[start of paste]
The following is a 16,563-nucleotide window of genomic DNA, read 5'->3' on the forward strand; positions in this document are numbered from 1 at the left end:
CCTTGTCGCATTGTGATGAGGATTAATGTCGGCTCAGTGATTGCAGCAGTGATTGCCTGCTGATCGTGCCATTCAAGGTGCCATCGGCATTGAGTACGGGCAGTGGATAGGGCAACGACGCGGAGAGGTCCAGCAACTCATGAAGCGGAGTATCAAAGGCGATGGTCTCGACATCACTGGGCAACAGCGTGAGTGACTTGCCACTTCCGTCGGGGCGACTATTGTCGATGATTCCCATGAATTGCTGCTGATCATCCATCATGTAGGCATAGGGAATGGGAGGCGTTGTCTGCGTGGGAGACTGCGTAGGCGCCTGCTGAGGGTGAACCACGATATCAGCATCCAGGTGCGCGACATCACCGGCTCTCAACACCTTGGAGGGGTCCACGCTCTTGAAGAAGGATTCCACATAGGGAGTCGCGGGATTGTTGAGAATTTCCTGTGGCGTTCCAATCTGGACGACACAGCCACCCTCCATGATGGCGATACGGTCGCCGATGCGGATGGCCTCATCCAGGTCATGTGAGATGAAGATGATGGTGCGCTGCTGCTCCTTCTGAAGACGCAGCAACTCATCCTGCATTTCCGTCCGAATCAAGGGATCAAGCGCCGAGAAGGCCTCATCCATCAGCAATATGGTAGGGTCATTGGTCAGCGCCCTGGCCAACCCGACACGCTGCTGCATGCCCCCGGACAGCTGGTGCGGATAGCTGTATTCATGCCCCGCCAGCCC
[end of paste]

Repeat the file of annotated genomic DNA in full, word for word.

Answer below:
The following is a 16,563-nucleotide window of genomic DNA, read 5'->3' on the forward strand; positions in this document are numbered from 1 at the left end:
CCTTGTCGCATTGTGATGAGGATTAATGTCGGCTCAGTGATTGCAGCAGTGATTGCCTGCTGATCGTGCCATTCAAGGTGCCATCGGCATTGAGTACGGGCAGTGGATAGGGCAACGACGCGGAGAGGTCCAGCAACTCATGAAGCGGAGTATCAAAGGCGATGGTCTCGACATCACTGGGCAACAGCGTGAGTGACTTGCCACTTCCGTCGGGGCGACTATTGTCGATGATTCCCATGAATTGCTGCTGATCATCCATCATGTAGGCATAGGGAATGGGAGGCGTTGTCTGCGTGGGAGACTGCGTAGGCGCCTGCTGAGGGTGAACCACGATATCAGCATCCAGGTGCGCGACATCACCGGCTCTCAACACCTTGGAGGGGTCCACGCTCTTGAAGAAGGATTCCACATAGGGAGTCGCGGGATTGTTGAGAATTTCCTGTGGCGTTCCAATCTGGACGACACAGCCACCCTCCATGATGGCGATACGGTCGCCGATGCGGATGGCCTCATCCAGGTCATGTGAGATGAAGATGATGGTGCGCTGCTGCTCCTTCTGAAGACGCAGCAACTCATCCTGCATTTCCGTCCGAATCAAGGGATCAAGCGCCGAGAAGGCCTCATCCATCAGCAATATGGTAGGGTCATTGGTCAGCGCCCTGGCCAACCCGACACGCTGCTGCATGCCCCCGGACAGCTGGTGCGGATAGCTGTATTCATGCCCCGCCAGCCC